Wednesday, August 30, 2006

The thicker the waistband...

Yes, West Virginia is near the top of the obesity list, too.

Though the more interesting comparison comes when income is thrown into the mix. The five most obese states-- Mississippi, West Virginia, Alabama, Louisiana, and Kentucky-- all have higher poverty rates than the norm. The five least obese states-- Colorado, Hawaii, Massachusetts, Rhode Island and Vermont-- exhibit just the opposite.

It seems to imply that exercise-- if that plays a distinct role in obesity-- is a luxury good. What's more interesting is that as incomes rise, the cost of exercise becomes higher as well (in the sense that the opportunity cost of an hour of exercise is an hour away from working at your higher wage). Does this make exercise an uber-luxury good? My first inclination was that you could describe leisure in the same light, but leisure doesn't necessarily increase as we move up the income scale-- not until we get pretty far up the ladder, anyway. I'm trying to think of another good that would cost more for higher income individuals, yet would show an increase in consumption as well.

Business lunches? But couldn't those be construed to help business and increase income?

Monday, August 28, 2006

Gladwell on collectivized pensions

There is a great piece by Malcolm Gladwell on the history of collectivized pension funds in today's paper version of The New Yorker. Interestingly, the word "diversification" does not appear once in the entire piece.

There are a couple of problems with company-operated pension funds:

- The more successful your company is over long-term, the more of a burden you are saddled with as employees get older and retire.

- The incentive to innovate (in terms of labor-reducing technology) is depressed, due to the need of having a large workforce to keep the pension fund afloat.

- Employees of a company-run pension fund face an obvious diversification issue, especially if said pension is the sole source of retirement income.

- Collectivizing pension funds would reduce the risks that employees see, but like the existence of the government's Pension Benefit Guaranty Corporation, it provides a lower incentive for companies to be responsible for their own funds if someone else is there to bail them out if they get into trouble. On the plus side (for the employees), it would take a whole collectivized group to fail instead of just one firm (which would then default to the PBGC). On the downside (for the company), any one employer could be in the situation of carrying more than its own weight in the group. I think that this is the exact fear any one company would have in joining a collectivized pension fund. And with the existence of the PBGC, the benefits seem almost nil.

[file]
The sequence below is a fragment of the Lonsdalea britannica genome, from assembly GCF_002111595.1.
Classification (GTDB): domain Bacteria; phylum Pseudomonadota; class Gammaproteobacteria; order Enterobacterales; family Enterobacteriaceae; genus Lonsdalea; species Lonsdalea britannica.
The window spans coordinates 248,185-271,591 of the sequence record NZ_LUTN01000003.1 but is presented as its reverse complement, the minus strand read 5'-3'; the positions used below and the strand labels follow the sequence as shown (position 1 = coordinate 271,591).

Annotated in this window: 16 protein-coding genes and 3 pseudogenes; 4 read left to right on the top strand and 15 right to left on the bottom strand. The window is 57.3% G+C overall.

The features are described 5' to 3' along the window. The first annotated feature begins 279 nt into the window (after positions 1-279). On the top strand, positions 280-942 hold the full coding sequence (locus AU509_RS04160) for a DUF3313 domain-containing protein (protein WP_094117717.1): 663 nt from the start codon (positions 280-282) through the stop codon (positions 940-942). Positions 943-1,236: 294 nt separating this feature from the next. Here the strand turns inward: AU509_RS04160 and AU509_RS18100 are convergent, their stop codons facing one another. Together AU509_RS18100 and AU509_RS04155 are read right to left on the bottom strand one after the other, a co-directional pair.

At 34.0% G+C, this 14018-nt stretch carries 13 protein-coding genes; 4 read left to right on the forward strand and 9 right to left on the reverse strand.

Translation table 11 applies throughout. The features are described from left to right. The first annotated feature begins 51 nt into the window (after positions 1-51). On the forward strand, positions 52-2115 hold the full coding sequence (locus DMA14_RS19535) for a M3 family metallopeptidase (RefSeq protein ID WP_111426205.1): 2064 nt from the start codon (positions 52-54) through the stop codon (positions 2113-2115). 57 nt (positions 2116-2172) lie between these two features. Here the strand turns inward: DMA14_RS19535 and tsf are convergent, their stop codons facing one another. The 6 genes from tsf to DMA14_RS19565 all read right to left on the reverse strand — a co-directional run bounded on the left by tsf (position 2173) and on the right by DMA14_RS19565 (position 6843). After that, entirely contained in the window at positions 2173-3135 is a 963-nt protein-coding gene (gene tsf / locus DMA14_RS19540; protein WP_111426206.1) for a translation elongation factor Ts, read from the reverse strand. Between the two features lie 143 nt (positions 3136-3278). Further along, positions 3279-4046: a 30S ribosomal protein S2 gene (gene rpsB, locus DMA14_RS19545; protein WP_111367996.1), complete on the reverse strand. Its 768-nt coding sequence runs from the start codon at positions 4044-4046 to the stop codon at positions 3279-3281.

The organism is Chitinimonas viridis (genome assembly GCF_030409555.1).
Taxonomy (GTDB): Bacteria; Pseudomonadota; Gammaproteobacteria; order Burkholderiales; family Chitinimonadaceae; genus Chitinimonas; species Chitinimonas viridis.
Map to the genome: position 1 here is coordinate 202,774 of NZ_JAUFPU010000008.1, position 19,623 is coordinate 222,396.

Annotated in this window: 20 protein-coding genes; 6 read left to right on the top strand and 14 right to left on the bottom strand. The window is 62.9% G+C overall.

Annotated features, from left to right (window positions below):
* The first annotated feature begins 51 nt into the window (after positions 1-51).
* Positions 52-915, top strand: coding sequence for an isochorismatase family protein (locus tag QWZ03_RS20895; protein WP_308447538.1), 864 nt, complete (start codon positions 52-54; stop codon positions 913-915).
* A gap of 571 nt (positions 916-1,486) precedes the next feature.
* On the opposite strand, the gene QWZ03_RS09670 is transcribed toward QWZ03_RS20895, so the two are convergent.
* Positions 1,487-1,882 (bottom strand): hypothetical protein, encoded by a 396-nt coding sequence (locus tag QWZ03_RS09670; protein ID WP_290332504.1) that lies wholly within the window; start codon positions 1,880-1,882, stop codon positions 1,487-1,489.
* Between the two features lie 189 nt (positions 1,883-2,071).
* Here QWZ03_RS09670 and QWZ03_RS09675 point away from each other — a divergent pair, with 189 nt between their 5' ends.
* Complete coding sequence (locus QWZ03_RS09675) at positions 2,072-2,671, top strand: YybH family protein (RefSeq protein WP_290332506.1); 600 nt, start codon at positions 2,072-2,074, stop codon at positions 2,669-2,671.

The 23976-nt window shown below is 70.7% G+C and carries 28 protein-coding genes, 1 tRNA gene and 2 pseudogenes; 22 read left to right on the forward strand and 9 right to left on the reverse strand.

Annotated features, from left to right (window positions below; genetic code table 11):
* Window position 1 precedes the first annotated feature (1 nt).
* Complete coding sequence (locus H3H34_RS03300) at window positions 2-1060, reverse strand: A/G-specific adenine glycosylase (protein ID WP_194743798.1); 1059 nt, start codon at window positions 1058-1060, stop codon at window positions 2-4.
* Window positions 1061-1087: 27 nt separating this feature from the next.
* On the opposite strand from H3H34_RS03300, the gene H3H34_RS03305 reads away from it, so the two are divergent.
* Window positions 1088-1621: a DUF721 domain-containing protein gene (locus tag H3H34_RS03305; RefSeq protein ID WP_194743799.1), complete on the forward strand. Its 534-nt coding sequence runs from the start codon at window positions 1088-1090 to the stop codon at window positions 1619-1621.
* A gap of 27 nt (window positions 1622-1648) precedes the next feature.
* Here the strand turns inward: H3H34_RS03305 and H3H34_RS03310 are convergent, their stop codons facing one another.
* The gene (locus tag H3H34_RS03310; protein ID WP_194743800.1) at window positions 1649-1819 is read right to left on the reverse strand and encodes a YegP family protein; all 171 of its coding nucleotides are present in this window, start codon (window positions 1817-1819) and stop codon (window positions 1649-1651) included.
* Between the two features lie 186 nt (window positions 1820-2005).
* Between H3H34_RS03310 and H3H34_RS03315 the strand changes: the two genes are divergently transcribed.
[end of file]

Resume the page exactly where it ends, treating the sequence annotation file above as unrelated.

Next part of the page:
Though only tangentially related to pension funds, Gladwell also gets into dependency ratios and their role in economic development. Saying that dependency ratios have an impact on economic growth implicitly assumes a welfare state in any country...which, sadly, probably isn't too far from the truth (if not spot on).

Wednesday, August 23, 2006

Do you have a beef with accents?

This blog hasn't devoted enough time to writing about cows.

I'm not sure I can believe that cows are emulating the accents of their owners; that would mean that cows are trying to communicate in a human manner, and I just don't think there's any way to confirm that intention. What I do think it happening is a simple picture of path dependency in nature-- presumably, calves learn vocal habits from the elder cows in the pasture, and as they age, they pass along the same "speech" pattern. Without mixing cow groups, any alteration in speech, genetic or otherwise, can lead to two different groups of cows talking in two different manners over time. (Are there any...zoologists that can comment?)

Could the same thing be said for people raised in socialist regimes as opposed to capitalist regimes? Could the incentive to make yourself better off be weaned out of a human after the passing of a few generations? And if that's the case, how much effort would be needed to re-incorporate a capitalist mentality in, say, any of the former Soviet republics?

Monday, August 21, 2006

File this under: West Virginia is #50 in...

To break the record of "Most e-mails I've received pointing to something in the news about West Virginia," this article was brought to my attention. It turns out West Virginia has an immigration problem to go along with its economic, mining, government and dental problems. Of the fifty states, only West Virginia and Hawaii saw their percentage of whites rise over the last five years-- and Hawaii's white population is still an overall minority. The argument could then be made that West Virginia is the only state becoming less diverse.

Diversity for diversity's sake is fruitless, but as the article alludes to, increased immigration leads to increased economic prosperity. Immigrant labor is typically cheaper and leads to a lower cost of production.